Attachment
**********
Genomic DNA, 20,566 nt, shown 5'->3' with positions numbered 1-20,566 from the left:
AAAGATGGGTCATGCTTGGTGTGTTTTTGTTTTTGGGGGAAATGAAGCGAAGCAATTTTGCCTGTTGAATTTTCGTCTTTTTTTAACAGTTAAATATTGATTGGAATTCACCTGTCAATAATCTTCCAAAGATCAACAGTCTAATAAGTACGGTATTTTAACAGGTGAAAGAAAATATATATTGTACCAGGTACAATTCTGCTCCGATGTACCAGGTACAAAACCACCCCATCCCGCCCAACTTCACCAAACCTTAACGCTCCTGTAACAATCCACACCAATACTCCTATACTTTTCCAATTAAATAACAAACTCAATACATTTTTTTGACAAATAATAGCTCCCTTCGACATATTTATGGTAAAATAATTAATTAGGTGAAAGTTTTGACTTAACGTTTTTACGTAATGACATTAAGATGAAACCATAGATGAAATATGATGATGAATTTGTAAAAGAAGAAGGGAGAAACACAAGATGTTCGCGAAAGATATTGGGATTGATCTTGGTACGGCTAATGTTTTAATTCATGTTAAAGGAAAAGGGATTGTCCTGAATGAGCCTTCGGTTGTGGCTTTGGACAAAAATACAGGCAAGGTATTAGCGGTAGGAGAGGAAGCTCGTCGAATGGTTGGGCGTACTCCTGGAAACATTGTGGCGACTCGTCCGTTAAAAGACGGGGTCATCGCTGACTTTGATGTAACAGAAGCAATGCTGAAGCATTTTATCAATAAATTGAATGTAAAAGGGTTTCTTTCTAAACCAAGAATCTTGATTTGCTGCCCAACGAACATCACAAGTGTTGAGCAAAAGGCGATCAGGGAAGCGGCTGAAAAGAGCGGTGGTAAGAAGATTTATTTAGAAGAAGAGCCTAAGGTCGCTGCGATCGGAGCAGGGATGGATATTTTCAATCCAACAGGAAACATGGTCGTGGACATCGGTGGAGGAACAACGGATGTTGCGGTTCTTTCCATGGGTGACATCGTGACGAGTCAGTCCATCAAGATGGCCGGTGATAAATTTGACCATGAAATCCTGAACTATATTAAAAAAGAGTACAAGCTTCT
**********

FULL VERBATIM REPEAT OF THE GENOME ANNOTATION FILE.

Genomic DNA, 20,566 nt, shown 5'->3' with positions numbered 1-20,566 from the left:
AAAGATGGGTCATGCTTGGTGTGTTTTTGTTTTTGGGGGAAATGAAGCGAAGCAATTTTGCCTGTTGAATTTTCGTCTTTTTTTAACAGTTAAATATTGATTGGAATTCACCTGTCAATAATCTTCCAAAGATCAACAGTCTAATAAGTACGGTATTTTAACAGGTGAAAGAAAATATATATTGTACCAGGTACAATTCTGCTCCGATGTACCAGGTACAAAACCACCCCATCCCGCCCAACTTCACCAAACCTTAACGCTCCTGTAACAATCCACACCAATACTCCTATACTTTTCCAATTAAATAACAAACTCAATACATTTTTTTGACAAATAATAGCTCCCTTCGACATATTTATGGTAAAATAATTAATTAGGTGAAAGTTTTGACTTAACGTTTTTACGTAATGACATTAAGATGAAACCATAGATGAAATATGATGATGAATTTGTAAAAGAAGAAGGGAGAAACACAAGATGTTCGCGAAAGATATTGGGATTGATCTTGGTACGGCTAATGTTTTAATTCATGTTAAAGGAAAAGGGATTGTCCTGAATGAGCCTTCGGTTGTGGCTTTGGACAAAAATACAGGCAAGGTATTAGCGGTAGGAGAGGAAGCTCGTCGAATGGTTGGGCGTACTCCTGGAAACATTGTGGCGACTCGTCCGTTAAAAGACGGGGTCATCGCTGACTTTGATGTAACAGAAGCAATGCTGAAGCATTTTATCAATAAATTGAATGTAAAAGGGTTTCTTTCTAAACCAAGAATCTTGATTTGCTGCCCAACGAACATCACAAGTGTTGAGCAAAAGGCGATCAGGGAAGCGGCTGAAAAGAGCGGTGGTAAGAAGATTTATTTAGAAGAAGAGCCTAAGGTCGCTGCGATCGGAGCAGGGATGGATATTTTCAATCCAACAGGAAACATGGTCGTGGACATCGGTGGAGGAACAACGGATGTTGCGGTTCTTTCCATGGGTGACATCGTGACGAGTCAGTCCATCAAGATGGCCGGTGATAAATTTGACCATGAAATCCTGAACTATATTAAAAAAGAGTACAAGCTTCT